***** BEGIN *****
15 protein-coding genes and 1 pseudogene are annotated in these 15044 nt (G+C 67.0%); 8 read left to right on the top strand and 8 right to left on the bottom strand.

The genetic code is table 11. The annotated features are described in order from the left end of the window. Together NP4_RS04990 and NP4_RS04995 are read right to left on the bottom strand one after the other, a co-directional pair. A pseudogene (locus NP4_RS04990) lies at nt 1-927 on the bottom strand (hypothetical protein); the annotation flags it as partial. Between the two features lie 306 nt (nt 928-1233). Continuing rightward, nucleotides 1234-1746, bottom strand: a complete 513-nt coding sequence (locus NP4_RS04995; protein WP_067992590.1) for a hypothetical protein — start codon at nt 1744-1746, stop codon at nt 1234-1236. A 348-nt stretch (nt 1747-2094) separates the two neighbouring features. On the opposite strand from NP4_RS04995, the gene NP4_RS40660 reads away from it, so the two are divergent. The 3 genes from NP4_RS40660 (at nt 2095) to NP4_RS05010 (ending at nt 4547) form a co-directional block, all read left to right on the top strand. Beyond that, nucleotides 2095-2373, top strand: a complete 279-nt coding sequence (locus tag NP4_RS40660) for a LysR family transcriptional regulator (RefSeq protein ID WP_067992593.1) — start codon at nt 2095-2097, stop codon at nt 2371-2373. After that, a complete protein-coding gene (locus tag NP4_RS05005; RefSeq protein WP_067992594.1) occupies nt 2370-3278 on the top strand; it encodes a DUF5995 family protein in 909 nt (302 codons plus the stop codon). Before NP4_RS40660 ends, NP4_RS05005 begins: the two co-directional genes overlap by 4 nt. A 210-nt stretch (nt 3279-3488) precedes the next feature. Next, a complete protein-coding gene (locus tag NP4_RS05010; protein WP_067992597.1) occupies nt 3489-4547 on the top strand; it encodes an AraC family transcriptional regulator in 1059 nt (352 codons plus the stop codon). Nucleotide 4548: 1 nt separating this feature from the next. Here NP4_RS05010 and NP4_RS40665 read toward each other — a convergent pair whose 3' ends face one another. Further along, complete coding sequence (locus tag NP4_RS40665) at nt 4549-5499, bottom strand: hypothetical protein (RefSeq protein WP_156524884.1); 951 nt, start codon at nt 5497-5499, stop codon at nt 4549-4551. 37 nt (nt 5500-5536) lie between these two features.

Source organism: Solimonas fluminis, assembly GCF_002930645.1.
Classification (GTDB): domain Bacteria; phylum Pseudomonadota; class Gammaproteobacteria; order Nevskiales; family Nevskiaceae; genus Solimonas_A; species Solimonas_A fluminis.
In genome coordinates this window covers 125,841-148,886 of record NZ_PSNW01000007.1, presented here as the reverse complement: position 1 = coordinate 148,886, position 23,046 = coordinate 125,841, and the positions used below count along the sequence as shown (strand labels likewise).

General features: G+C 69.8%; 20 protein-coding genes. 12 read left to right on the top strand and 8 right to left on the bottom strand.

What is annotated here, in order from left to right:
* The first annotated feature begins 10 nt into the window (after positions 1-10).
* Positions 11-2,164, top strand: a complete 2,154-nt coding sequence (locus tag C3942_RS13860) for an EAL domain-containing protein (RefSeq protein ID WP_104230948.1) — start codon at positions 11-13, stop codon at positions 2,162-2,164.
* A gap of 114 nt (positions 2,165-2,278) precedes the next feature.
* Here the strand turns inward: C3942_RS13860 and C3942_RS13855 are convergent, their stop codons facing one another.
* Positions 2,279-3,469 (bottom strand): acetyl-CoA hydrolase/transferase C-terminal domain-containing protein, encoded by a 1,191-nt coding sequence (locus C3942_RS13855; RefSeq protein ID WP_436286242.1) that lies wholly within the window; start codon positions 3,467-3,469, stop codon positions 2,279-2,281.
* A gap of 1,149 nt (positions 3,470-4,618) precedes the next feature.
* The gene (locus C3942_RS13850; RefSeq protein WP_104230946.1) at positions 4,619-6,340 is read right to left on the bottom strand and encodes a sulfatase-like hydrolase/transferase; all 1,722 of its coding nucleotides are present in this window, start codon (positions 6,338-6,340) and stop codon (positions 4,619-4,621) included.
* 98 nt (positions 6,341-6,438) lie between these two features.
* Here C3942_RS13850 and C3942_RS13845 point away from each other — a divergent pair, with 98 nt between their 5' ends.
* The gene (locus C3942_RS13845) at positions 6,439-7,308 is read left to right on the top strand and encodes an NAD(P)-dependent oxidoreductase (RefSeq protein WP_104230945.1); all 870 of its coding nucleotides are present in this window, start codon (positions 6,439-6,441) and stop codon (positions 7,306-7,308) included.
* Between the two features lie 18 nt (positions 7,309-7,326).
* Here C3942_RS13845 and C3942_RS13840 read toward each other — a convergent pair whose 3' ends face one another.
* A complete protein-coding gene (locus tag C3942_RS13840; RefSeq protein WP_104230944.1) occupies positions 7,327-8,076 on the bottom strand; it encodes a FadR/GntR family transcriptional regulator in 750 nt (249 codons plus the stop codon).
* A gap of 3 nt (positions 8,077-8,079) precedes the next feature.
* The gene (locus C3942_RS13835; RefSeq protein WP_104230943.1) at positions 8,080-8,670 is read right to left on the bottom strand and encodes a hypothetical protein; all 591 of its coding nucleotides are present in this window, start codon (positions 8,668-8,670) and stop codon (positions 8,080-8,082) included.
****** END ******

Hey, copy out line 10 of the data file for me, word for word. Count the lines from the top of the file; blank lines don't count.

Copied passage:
* A gap of 114 nt (positions 2,165-2,278) precedes the next feature.